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Repairing Clear/Wood Polyester

Watch the video Polyester Repair for Ebony for a tutorial on the basics of polyester repair. Products needed to do proper polyester repairs are available in the Advanced Complete Kit. If starting new, this is the repair kit for polyester black (ebony), white, and clear coat (wood) finishes. For those who already have polyester/touch-up tools and experience, the Advanced Complete Kit provides a list of included items with hyperlinks to the individual product pages for comparison of needed parts.

Repairing Veneer & Surface Damage: One of the hardest tasks in clear polyester repair is the job of repairing veneer & surface damage and the attempt to arrive at a color match. For wood and paint finishes we recommend the Paint Box. For traditional wood finishes, we recommend having Medium Walnut and Light Mahogany dyes, correcting color differences with the Paint Box. To form new corners and fill in deep gouges, we recommend using Rex Lith Gel Filler.

This is an area of human endeavour that is really art, not technical expertise. For that reason, we will not spend a lot of time talking about how to color match and simulate grain in veneer work. You need to learn from a master. However, there are some basics that will get you started ...
•  Use the least amount of color possible, too much color causes the repair to appear too dark from one angle, and too light from another.
•  Pick the lightest color in the surface as a base color. Use Naphtha to 'preview' the color.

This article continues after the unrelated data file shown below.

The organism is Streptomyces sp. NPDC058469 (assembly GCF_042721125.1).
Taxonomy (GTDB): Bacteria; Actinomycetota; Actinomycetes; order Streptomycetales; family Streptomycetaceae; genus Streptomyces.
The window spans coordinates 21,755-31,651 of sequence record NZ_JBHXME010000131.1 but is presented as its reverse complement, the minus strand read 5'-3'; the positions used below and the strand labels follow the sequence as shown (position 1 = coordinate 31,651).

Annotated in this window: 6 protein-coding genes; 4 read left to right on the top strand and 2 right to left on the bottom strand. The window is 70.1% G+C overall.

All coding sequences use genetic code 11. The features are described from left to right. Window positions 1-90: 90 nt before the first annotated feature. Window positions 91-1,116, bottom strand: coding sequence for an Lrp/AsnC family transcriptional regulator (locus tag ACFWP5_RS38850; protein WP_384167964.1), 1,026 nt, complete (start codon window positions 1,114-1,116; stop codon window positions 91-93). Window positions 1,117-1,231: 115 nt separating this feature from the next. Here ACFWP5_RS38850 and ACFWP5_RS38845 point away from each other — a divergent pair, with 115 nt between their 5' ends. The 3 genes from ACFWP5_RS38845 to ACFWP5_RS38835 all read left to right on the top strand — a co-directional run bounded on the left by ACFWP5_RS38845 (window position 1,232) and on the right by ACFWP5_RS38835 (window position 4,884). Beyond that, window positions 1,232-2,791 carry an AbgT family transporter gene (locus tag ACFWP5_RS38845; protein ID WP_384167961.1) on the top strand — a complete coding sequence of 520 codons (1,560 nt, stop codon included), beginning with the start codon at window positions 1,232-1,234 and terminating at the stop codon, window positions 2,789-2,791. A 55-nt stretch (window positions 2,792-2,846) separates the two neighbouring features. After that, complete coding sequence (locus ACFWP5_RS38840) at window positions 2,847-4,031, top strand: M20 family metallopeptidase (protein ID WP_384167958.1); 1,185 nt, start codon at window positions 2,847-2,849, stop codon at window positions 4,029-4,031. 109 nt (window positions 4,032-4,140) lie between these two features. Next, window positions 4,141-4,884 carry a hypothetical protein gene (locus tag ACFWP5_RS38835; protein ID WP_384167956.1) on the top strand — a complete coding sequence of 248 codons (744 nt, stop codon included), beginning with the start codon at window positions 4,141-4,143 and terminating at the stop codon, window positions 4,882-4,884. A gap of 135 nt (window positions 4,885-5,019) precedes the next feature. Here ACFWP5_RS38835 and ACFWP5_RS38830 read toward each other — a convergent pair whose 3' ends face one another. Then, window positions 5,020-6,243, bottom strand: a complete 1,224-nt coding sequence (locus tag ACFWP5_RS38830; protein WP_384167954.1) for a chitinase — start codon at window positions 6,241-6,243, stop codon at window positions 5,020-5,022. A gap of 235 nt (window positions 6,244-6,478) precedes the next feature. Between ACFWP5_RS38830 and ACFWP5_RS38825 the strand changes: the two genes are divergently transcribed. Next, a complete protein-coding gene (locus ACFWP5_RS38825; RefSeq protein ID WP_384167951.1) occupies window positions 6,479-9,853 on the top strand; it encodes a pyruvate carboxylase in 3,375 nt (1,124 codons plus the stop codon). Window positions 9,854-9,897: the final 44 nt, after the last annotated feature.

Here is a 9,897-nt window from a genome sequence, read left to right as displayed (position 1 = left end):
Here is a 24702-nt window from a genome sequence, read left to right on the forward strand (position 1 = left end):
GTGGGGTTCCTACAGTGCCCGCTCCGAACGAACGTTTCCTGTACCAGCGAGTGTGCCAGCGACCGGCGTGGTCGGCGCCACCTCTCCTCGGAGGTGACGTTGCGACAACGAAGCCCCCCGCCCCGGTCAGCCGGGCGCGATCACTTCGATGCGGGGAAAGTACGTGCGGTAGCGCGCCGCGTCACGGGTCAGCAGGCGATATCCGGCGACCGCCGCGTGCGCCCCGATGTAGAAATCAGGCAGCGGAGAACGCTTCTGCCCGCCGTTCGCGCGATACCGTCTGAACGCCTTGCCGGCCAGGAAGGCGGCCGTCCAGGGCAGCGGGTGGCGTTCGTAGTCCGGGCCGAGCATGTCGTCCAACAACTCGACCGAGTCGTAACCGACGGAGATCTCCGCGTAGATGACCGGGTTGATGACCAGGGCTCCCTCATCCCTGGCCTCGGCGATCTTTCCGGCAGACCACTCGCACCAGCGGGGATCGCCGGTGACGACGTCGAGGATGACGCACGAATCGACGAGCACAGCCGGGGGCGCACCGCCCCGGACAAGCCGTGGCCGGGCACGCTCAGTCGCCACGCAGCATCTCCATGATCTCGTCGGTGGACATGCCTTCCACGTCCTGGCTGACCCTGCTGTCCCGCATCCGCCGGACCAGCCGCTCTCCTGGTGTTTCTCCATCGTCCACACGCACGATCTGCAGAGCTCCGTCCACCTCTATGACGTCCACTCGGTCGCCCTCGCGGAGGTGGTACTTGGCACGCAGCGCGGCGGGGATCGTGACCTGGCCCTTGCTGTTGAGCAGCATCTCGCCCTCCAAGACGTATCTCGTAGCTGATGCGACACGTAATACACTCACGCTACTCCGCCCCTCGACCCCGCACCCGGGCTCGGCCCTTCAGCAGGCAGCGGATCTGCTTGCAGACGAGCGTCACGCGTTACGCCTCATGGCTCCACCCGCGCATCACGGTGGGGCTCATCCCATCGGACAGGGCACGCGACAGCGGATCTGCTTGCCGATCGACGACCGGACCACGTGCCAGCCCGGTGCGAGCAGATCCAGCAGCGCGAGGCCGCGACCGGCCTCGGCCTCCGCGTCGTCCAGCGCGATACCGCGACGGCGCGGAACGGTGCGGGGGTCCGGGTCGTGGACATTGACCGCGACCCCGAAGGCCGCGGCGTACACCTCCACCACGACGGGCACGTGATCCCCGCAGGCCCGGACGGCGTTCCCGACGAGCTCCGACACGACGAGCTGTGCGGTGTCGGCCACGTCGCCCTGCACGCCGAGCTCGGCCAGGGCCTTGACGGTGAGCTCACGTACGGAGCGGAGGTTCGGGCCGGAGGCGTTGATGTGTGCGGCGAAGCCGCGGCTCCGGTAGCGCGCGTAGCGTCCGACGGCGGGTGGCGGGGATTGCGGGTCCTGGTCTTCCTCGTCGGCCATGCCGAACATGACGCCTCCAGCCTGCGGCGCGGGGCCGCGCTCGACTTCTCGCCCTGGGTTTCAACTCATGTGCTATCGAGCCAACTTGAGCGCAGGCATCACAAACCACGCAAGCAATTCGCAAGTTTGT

•  If the surface is light, err on the light side. If it is dark, err on the dark side.
•  Keep your grain lines really thin, and continue them half way up the walls of the polyester (but no farther!).
•  Stop sooner than later.

Watch Out! ... Use as little color as you can. Using too much color can prevent the polyester from properly bonding to the floor of the repair. To prevent this, paint a fine coat of polyester (mixed with hardener) over the completed veneer work, let it set up for 10 minutes, and then pour the normal amount of polyester into the site. This will not only prevent bonding problems, but will also protect the colors from bleeding and shifting.

With polyester finishes, color matching is made more difficult for several reasons ...
•  The polyester, even though it is almost clear, acts as a filter, changing the color of a repair. What could look perfect before the polyester is added can look terrible afterwards.
•  The polyester reacts with some coloring materials, especially if they have not completely dried. This can result in the color changing when the polyester is added. or as the polyester hardens. The color of the veneer changes with the angle that light hits it if too much color has been used.
•  If the floor of the repair is not on exactly the same level as the original surface, the repair will be noticeable.
•  When stains used to color 'pool' around the edge of the repair, it leaves a dark circle.
•  It is difficult to clean out completely all the broken and fractured pieces of polyester. If you leave loose polyester, white pockets can appear after the polyester is poured. White areas will also appear around the edge of the repair if the original finish lifts even a small amount.

For a guide on dealing with the above issues, we highly recommend the recently revised and comprehensive Polyester Repair Manual.